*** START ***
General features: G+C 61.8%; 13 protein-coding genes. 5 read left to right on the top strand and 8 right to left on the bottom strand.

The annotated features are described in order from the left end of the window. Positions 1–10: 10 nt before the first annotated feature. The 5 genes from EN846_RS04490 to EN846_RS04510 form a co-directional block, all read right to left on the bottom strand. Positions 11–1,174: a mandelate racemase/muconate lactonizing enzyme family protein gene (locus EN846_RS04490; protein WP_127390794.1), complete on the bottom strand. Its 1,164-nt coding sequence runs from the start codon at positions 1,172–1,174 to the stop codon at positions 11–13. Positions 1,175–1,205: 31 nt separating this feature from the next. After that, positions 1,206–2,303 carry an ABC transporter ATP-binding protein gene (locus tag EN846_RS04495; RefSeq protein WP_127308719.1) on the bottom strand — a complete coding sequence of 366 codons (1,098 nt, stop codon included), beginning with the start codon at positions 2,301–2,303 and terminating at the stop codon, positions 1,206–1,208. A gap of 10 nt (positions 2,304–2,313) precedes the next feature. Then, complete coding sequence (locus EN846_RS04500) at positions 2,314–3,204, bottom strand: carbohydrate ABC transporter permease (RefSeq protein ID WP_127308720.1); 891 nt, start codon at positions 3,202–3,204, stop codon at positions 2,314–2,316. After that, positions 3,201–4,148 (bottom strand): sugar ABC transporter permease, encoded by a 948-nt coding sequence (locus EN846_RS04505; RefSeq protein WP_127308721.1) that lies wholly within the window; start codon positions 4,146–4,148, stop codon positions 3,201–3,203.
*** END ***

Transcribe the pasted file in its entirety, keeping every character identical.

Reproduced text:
General features: G+C 61.8%; 13 protein-coding genes. 5 read left to right on the top strand and 8 right to left on the bottom strand.

The annotated features are described in order from the left end of the window. Positions 1–10: 10 nt before the first annotated feature. The 5 genes from EN846_RS04490 to EN846_RS04510 form a co-directional block, all read right to left on the bottom strand. Positions 11–1,174: a mandelate racemase/muconate lactonizing enzyme family protein gene (locus EN846_RS04490; protein WP_127390794.1), complete on the bottom strand. Its 1,164-nt coding sequence runs from the start codon at positions 1,172–1,174 to the stop codon at positions 11–13. Positions 1,175–1,205: 31 nt separating this feature from the next. After that, positions 1,206–2,303 carry an ABC transporter ATP-binding protein gene (locus tag EN846_RS04495; RefSeq protein WP_127308719.1) on the bottom strand — a complete coding sequence of 366 codons (1,098 nt, stop codon included), beginning with the start codon at positions 2,301–2,303 and terminating at the stop codon, positions 1,206–1,208. A gap of 10 nt (positions 2,304–2,313) precedes the next feature. Then, complete coding sequence (locus EN846_RS04500) at positions 2,314–3,204, bottom strand: carbohydrate ABC transporter permease (RefSeq protein ID WP_127308720.1); 891 nt, start codon at positions 3,202–3,204, stop codon at positions 2,314–2,316. After that, positions 3,201–4,148 (bottom strand): sugar ABC transporter permease, encoded by a 948-nt coding sequence (locus EN846_RS04505; RefSeq protein WP_127308721.1) that lies wholly within the window; start codon positions 4,146–4,148, stop codon positions 3,201–3,203.